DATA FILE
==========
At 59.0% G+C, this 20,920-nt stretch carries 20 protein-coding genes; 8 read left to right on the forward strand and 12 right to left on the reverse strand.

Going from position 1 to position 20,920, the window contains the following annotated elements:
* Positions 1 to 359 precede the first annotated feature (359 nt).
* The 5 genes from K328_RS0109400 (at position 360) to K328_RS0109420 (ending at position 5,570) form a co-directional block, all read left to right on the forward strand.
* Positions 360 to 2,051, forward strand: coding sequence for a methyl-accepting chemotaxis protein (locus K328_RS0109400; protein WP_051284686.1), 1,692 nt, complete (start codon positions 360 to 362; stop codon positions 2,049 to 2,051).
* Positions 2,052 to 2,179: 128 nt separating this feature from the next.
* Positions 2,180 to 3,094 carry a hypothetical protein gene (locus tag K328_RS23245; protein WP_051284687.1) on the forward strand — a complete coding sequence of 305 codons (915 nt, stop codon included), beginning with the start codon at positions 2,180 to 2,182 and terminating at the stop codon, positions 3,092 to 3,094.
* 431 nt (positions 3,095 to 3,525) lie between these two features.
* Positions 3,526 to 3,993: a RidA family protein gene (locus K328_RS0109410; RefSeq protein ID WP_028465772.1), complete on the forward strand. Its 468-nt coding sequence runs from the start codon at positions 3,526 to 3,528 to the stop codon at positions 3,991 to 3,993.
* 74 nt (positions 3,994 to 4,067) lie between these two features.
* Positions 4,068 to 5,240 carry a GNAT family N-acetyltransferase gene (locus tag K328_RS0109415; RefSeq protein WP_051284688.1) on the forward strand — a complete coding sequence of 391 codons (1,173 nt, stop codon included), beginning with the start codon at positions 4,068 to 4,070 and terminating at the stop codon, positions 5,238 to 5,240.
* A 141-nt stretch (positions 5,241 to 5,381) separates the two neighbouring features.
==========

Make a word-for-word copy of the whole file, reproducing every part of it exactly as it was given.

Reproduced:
At 59.0% G+C, this 20,920-nt stretch carries 20 protein-coding genes; 8 read left to right on the forward strand and 12 right to left on the reverse strand.

Going from position 1 to position 20,920, the window contains the following annotated elements:
* Positions 1 to 359 precede the first annotated feature (359 nt).
* The 5 genes from K328_RS0109400 (at position 360) to K328_RS0109420 (ending at position 5,570) form a co-directional block, all read left to right on the forward strand.
* Positions 360 to 2,051, forward strand: coding sequence for a methyl-accepting chemotaxis protein (locus K328_RS0109400; protein WP_051284686.1), 1,692 nt, complete (start codon positions 360 to 362; stop codon positions 2,049 to 2,051).
* Positions 2,052 to 2,179: 128 nt separating this feature from the next.
* Positions 2,180 to 3,094 carry a hypothetical protein gene (locus tag K328_RS23245; protein WP_051284687.1) on the forward strand — a complete coding sequence of 305 codons (915 nt, stop codon included), beginning with the start codon at positions 2,180 to 2,182 and terminating at the stop codon, positions 3,092 to 3,094.
* 431 nt (positions 3,095 to 3,525) lie between these two features.
* Positions 3,526 to 3,993: a RidA family protein gene (locus K328_RS0109410; RefSeq protein ID WP_028465772.1), complete on the forward strand. Its 468-nt coding sequence runs from the start codon at positions 3,526 to 3,528 to the stop codon at positions 3,991 to 3,993.
* 74 nt (positions 3,994 to 4,067) lie between these two features.
* Positions 4,068 to 5,240 carry a GNAT family N-acetyltransferase gene (locus tag K328_RS0109415; RefSeq protein WP_051284688.1) on the forward strand — a complete coding sequence of 391 codons (1,173 nt, stop codon included), beginning with the start codon at positions 4,068 to 4,070 and terminating at the stop codon, positions 5,238 to 5,240.
* A 141-nt stretch (positions 5,241 to 5,381) separates the two neighbouring features.